Genre : Action
Country : United States
Rating : R
Director: Drew Pearce
Sterling K. Brown
Few film genres are able to jump on top of a trend as well as the action genre. When something is a hit studios will do their best to ride that wave as long as possible. When early John Woo movies gained cult status in the early 90’s fellow directors Dante Lam, Ringo Lam and Tsui Hark started finding work in the United States. After The Matrix surprised the world seemingly every action hero wore Ray Bans and shiny leather jackets. And that’s saying nothing about the glut of superhero movies to hit the big screen after the success of 2000’s X-Men. Clout chasing is a common occurrence within the action genre and the most recent film to influence the genre has been 2014’s John Wick.
Directed by stuntmen Chad Stahelski and David Leitch, John Wick was a surprise hit. Mixing Hong Kong-inspired gun fu with a modern, blood soaked revenge story, John Wick was a treat for audiences and critics alike. Since then not only has John Wick become a full-fledged franchise (with John Wick 3 coming out in 2019) but Stahelski and Leitch’s distinct style started to appear more and more. Aside from Leitch’s own Atomic Blonde movies like Run All Night, The Accountant and The Foreigner have similar elements either thematically or visually. The latest film to be inspired by Keanu Reeves’s master assassin is Hotel Artemis.
The year is 2028 and Los Angeles is on the brink of destruction. With corporations in control of water rioters have taken to the streets demanding justice. Using the riots as a cover career criminals Waikiki and Honolulu try to rob a bank when Honolulu is shot. With nowhere else to go they head to the Hotel Artemis, a hospital for criminals run by The Nurse (Jodie Foster). Things quickly go from bad to worse with the arrival of LA’s biggest crime lord, the Wolf King.
A shady criminal organization, enclosed spaces, Sofia Boutella, all things considered Hotel Artemis sounds like the perfect scenario for an action extravaganza. The kind of movie that should make Smokin’ Aces or Shoot’em Up look like My Dinner with Andre. Unfortunately that isn’t what we get. Whether due to a short production schedule or its lower budget Hotel Artemis can feel surprisingly sparse when it comes to action. After an exciting bank robbery in the beginning action comes in short spurts throughout Artemis‘s lean 97 before an explosive climax. I have to admit it left me wanting more. What little action we do get is great. With the carnage mostly focusing on nurse Everest (Dave Bautista) and assassin Nice (Sofia Boutella) their fight scenes play to their strengths. With Everest coming off as a monstrous bruiser and Nice being the agile yet deadly femme fatale it feels like a mix of WWE and Atomic Blonde. Their dual scene makes for a fun watch, I just wish there was more of it. This isn’t to say the movie is a failure on all fronts. In fact, I found Hotel Artemis to be quite a fun watch.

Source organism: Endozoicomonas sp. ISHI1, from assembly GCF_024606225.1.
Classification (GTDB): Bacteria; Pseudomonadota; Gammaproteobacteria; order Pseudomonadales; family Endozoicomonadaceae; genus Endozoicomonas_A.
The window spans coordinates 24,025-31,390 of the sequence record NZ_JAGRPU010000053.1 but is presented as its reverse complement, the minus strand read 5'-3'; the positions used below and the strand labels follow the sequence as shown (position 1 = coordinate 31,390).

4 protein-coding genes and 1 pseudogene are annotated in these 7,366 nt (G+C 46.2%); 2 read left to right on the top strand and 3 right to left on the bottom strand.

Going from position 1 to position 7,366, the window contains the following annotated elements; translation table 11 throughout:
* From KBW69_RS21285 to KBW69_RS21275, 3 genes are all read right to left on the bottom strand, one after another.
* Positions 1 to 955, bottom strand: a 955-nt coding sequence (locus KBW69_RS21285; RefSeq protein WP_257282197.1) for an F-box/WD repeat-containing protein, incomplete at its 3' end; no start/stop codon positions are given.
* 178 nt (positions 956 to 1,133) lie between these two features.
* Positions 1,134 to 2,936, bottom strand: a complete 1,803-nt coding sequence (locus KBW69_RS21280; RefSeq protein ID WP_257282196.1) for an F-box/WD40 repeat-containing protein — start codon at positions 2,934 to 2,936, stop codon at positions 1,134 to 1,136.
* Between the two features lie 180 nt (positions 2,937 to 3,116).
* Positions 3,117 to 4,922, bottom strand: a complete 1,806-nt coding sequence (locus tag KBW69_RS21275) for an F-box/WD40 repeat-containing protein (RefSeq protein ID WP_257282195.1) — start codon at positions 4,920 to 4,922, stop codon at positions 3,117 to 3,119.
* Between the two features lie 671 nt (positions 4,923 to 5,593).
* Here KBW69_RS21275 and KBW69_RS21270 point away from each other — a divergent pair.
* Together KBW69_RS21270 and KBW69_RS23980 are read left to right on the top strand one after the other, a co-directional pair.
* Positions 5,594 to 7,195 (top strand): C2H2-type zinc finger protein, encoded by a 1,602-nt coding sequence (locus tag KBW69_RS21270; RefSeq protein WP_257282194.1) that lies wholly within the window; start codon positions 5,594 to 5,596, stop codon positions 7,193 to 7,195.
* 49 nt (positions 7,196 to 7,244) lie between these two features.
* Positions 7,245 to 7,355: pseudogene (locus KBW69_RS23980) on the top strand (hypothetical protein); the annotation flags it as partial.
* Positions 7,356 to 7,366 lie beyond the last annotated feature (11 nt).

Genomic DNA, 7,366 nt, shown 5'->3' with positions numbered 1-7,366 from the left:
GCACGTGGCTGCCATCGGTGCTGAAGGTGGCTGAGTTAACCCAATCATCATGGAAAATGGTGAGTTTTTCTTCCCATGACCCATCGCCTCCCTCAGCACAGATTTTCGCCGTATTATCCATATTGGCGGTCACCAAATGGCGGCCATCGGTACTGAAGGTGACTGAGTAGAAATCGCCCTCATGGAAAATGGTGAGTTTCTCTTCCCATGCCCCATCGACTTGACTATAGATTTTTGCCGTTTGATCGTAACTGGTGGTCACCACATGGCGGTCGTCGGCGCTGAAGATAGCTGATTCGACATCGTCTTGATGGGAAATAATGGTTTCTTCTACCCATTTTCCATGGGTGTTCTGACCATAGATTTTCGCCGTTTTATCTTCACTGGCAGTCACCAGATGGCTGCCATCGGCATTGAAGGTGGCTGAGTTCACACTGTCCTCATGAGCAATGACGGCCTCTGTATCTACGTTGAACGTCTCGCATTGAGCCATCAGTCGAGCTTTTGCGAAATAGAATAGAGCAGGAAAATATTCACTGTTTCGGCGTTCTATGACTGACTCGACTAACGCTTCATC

Perhaps most obvious is the film’s look. Like his Iron Man 3 collaborator Shane Black, director Drew Pearce does a masterful job making LA feel like a live, vibrant place. Despite mostly taking place at the Artemis his use of flashback and news reports make Los Angeles feel alive. Just as much detail is given to the Artemis. Practically a world unto itself Pearce does just as good a job making it feel like a real Old Hollywood hotel.
The second big reason for Hotel Artemis works is the stellar cast assembled. A mix of Emmy and Oscar nominees they are able to elevate what could just be a mix of crime movie clichés. At the center of the film is Sterling K. Brown as Waikiki. Far away from This Is Us, Brown is able to give the role a deepness you wouldn’t expect. Despite doing some awful things he straddles the line between sympathetic and bland quite well. A big part of this being due to his scenes with Honolulu, played by Brian Tyree Henry (Paperboi on Atlanta). Not only are the two able to pull off their roles but they interact like real brothers. The two have a chemistry that just feels authentic. Like Waikiki is someone trying their best to deal with a troubled younger brother. The kind of dramatic performance you would expect in a family drama yet makes it work into the neon-soaked world of Hotel Artemis.